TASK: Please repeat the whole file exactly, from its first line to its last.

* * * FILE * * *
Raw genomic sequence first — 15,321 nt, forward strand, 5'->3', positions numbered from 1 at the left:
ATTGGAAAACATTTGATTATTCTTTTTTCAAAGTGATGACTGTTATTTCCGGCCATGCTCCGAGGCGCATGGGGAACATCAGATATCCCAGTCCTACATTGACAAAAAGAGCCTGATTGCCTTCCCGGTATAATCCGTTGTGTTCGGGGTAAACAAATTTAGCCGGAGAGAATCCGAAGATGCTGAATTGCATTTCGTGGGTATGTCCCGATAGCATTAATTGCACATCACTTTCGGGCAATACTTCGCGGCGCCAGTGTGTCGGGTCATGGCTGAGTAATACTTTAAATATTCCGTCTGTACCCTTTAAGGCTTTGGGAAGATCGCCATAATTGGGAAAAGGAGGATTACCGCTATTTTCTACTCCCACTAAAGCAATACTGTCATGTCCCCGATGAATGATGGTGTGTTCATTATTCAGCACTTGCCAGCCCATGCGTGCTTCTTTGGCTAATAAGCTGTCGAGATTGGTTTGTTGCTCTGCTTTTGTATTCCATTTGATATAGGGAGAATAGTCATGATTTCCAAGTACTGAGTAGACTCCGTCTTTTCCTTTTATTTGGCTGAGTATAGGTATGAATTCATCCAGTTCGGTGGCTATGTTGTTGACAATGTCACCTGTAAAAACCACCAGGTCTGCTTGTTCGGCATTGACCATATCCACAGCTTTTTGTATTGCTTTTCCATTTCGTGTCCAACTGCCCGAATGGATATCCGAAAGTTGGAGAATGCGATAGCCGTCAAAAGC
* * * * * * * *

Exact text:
Raw genomic sequence first — 15,321 nt, forward strand, 5'->3', positions numbered from 1 at the left:
ATTGGAAAACATTTGATTATTCTTTTTTCAAAGTGATGACTGTTATTTCCGGCCATGCTCCGAGGCGCATGGGGAACATCAGATATCCCAGTCCTACATTGACAAAAAGAGCCTGATTGCCTTCCCGGTATAATCCGTTGTGTTCGGGGTAAACAAATTTAGCCGGAGAGAATCCGAAGATGCTGAATTGCATTTCGTGGGTATGTCCCGATAGCATTAATTGCACATCACTTTCGGGCAATACTTCGCGGCGCCAGTGTGTCGGGTCATGGCTGAGTAATACTTTAAATATTCCGTCTGTACCCTTTAAGGCTTTGGGAAGATCGCCATAATTGGGAAAAGGAGGATTACCGCTATTTTCTACTCCCACTAAAGCAATACTGTCATGTCCCCGATGAATGATGGTGTGTTCATTATTCAGCACTTGCCAGCCCATGCGTGCTTCTTTGGCTAATAAGCTGTCGAGATTGGTTTGTTGCTCTGCTTTTGTATTCCATTTGATATAGGGAGAATAGTCATGATTTCCAAGTACTGAGTAGACTCCGTCTTTTCCTTTTATTTGGCTGAGTATAGGTATGAATTCATCCAGTTCGGTGGCTATGTTGTTGACAATGTCACCTGTAAAAACCACCAGGTCTGCTTGTTCGGCATTGACCATATCCACAGCTTTTTGTATTGCTTTTCCATTTCGTGTCCAACTGCCCGAATGGATATCCGAAAGTTGGAGAATGCGATAGCCGTCAAAAGC